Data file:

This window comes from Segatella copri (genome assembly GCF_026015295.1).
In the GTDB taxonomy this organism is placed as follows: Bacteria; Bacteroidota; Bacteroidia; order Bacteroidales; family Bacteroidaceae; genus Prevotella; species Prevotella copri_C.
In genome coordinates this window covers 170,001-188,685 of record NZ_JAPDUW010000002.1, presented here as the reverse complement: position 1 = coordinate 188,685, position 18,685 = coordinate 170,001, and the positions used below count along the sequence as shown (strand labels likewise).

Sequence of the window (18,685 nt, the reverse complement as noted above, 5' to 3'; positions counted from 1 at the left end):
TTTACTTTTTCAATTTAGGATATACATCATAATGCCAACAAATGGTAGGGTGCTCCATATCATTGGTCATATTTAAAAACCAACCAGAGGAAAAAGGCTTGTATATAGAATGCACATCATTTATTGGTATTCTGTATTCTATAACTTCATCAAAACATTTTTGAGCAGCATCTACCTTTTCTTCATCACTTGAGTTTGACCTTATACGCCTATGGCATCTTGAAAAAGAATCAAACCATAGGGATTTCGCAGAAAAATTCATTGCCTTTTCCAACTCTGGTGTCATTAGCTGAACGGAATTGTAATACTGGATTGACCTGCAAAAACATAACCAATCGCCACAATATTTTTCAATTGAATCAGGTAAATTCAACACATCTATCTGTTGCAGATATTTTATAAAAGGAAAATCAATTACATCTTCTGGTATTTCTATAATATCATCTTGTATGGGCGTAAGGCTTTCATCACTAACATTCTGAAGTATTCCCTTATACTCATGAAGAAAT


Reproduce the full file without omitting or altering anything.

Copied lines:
This window comes from Segatella copri (genome assembly GCF_026015295.1).
In the GTDB taxonomy this organism is placed as follows: Bacteria; Bacteroidota; Bacteroidia; order Bacteroidales; family Bacteroidaceae; genus Prevotella; species Prevotella copri_C.
In genome coordinates this window covers 170,001-188,685 of record NZ_JAPDUW010000002.1, presented here as the reverse complement: position 1 = coordinate 188,685, position 18,685 = coordinate 170,001, and the positions used below count along the sequence as shown (strand labels likewise).

Sequence of the window (18,685 nt, the reverse complement as noted above, 5' to 3'; positions counted from 1 at the left end):
TTTACTTTTTCAATTTAGGATATACATCATAATGCCAACAAATGGTAGGGTGCTCCATATCATTGGTCATATTTAAAAACCAACCAGAGGAAAAAGGCTTGTATATAGAATGCACATCATTTATTGGTATTCTGTATTCTATAACTTCATCAAAACATTTTTGAGCAGCATCTACCTTTTCTTCATCACTTGAGTTTGACCTTATACGCCTATGGCATCTTGAAAAAGAATCAAACCATAGGGATTTCGCAGAAAAATTCATTGCCTTTTCCAACTCTGGTGTCATTAGCTGAACGGAATTGTAATACTGGATTGACCTGCAAAAACATAACCAATCGCCACAATATTTTTCAATTGAATCAGGTAAATTCAACACATCTATCTGTTGCAGATATTTTATAAAAGGAAAATCAATTACATCTTCTGGTATTTCTATAATATCATCTTGTATGGGCGTAAGGCTTTCATCACTAACATTCTGAAGTATTCCCTTATACTCATGAAGAAAT